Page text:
With another skyscraper proposal approved, Long Island City moves one step closer to looking like a Manhattan copycat. The latest sky-high tower to get its site cleared and zoning approved sits in Court Square at 43-30 24th Street. As covered by CityRealty, the permits show this building, developed by commercial real estate firm Stawski Partners, will hold 921 condos and rise 731 feet, almost 75 feet higher than the borough’s current tallest building at One Court Square. And if it finishes before the Court Square City View Tower next door, set to rise 66 stories and become Queen’s tallest, it will briefly hold that title.
Goldstein Hill & West
The massive South Bronx waterfront development planned by Somerset Partners and Chetrit Group is coming together–at least visually. CityRealty revealed a rendering of the second parcel of a two-parcel master plan that will eventually hold six residential towers and park space. Construction on the first three buildings within the first parcel at 2401 Third Avenue was approved last summer. This second parcel at 101 Lincoln Avenue will hold three more towers, 25 stories each, with a grand total of 826 apartments. The developers have long heralded this development as a game-changer for the South Bronx, but faced pushback after Somerset developer Keith Rubenstein attempted to rebrand the area as the “Piano District” and held a party that capitalized on the struggles of the Bronx in the 1970s, featuring burning trash cans and a bullet-ridden car.
When plans were originally filed in February 2016, the Long Island City skyscraper since dubbed Court Square City View Tower was set to reach 964 feet. In April, it got bumped up to supertall status at 984 feet, making it Queens’ future tallest building. It’s since been dropped to 66 stories, but according to a new project page from architects Hill West (formerly Goldstein Hill & West), it will still be Long Island City’s tallest tower, and therefore the tallest in the borough. CityRealty first noticed the updated details, which come with the first true renderings of the 800-unit condominium at 23-15 44th Drive. In addition to 360-degree views of Manhattan, the tower will offer an all-glass curtainwall facade, a retail base, and a slew of corner-apartment balconies.
Residential tower at 28-10 Jackson Avenue (L); Commercial tower at 28-07 Jackson Avenue (R). Via Tishman Speyer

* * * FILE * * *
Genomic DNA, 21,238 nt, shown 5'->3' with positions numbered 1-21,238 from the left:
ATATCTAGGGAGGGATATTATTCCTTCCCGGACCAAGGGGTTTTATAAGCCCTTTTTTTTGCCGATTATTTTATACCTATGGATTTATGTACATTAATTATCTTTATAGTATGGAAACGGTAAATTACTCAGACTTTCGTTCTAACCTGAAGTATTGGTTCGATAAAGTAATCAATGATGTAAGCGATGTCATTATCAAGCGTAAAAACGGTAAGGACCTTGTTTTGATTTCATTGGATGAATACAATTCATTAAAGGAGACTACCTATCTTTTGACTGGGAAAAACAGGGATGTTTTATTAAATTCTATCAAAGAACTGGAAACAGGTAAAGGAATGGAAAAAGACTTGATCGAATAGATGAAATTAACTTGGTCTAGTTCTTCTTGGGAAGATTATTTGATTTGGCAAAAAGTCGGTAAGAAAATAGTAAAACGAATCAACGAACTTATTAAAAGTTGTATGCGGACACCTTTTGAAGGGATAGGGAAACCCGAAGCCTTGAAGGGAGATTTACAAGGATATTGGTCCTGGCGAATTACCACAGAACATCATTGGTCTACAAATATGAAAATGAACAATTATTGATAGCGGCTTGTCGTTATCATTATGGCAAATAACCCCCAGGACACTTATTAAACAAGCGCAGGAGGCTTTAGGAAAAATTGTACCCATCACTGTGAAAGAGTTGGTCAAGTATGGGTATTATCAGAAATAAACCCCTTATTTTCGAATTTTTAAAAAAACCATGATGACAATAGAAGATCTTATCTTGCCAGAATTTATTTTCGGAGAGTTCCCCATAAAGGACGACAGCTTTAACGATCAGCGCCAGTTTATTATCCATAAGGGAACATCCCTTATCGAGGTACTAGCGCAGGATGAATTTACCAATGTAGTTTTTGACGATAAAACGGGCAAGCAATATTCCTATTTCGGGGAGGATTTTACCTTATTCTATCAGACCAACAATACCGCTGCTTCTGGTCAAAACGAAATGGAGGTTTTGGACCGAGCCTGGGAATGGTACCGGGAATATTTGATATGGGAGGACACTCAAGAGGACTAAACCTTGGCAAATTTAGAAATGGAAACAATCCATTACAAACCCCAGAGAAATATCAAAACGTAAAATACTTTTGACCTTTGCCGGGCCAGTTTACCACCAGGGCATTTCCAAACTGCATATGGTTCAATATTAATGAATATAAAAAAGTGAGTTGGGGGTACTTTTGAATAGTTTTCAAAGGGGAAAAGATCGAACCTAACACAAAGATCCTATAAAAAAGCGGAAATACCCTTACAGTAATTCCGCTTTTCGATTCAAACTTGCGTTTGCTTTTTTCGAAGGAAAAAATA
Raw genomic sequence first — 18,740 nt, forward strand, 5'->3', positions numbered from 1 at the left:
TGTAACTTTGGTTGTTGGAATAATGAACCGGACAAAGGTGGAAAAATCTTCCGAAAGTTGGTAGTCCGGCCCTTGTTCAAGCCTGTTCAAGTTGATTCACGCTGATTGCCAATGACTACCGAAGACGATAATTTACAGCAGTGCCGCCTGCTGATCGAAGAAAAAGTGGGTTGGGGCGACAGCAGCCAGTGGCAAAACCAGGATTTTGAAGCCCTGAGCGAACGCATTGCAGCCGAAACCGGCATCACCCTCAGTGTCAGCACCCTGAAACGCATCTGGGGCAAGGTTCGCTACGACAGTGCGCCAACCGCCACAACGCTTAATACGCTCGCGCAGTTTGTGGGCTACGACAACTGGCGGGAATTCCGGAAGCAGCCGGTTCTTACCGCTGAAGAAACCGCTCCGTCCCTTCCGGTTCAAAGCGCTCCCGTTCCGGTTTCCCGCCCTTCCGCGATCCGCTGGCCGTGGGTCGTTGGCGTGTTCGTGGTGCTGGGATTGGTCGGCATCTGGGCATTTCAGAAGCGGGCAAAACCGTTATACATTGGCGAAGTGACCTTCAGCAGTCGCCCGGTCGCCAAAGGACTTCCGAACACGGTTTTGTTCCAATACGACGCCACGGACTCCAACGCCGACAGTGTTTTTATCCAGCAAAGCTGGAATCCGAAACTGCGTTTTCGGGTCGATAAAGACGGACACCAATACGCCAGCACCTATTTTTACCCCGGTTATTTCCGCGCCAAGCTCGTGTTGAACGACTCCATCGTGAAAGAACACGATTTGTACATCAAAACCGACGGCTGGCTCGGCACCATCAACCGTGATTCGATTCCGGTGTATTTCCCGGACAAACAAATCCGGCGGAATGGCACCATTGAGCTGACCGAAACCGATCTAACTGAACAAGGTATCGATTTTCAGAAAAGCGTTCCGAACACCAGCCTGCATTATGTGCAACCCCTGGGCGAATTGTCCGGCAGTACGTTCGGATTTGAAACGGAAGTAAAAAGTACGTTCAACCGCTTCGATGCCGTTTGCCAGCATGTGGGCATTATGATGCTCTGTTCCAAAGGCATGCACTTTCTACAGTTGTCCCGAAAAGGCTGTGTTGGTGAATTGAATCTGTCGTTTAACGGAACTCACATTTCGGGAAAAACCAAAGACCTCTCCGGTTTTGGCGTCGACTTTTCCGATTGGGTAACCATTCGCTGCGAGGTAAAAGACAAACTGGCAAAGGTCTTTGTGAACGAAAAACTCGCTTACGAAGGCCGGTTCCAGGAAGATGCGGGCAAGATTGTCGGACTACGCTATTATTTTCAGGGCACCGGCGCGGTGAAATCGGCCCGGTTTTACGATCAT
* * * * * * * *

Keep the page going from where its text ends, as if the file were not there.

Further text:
There are currently nearly 30 under-construction and proposed projects in Long Island City, which, as 6sqft recently described “is sprouting a small city worth of skyscrapers, ushering in thousands of new residents, hundreds of hotel rooms, and a few hundred thousand square feet of office space.” Two big-time projects come from Tishman Speyer Properties, who are erecting a trio of slab residential towers that will together usher in 1,900 new apartments. In a Wall Street Journal piece today, we get a first look at this glassy consortium, along with new details about the developer’s adjacent two-towered commercial project that will be home to WeWork, Macy’s, and yet another food hall.
Controversial South Bronx Developer Keith Rubenstein of Somerset Partners, along with the Chetrit Group, received approvals earlier this summer for a two-site, six-tower, mixed-use master plan on the Mott Haven banks of the Harlem River. This is the same project that Rubenstein touted as part of his campaign to rebrand the southern portion of the borough as the “Piano District,” a marketing ploy that nodded to the piano manufacturers that dotted the area 100 years ago, but that featured a misguided party with burning trash cans and a bullet-ridden car, referencing the horrible “Bronx is burning” days of the 1970s.
Contention aside, the development is moving ahead, and CityRealty.com has a 360-degree look at how the first site’s three towers (two at 20 stories and one at 25) will transform the South Bronx skyline. These buildings at 2401 Third Avenue will rise just to the northwest of the Third Avenue Bridge, the former site of an 1880s iron works building that will soon boast $3,500/month apartments.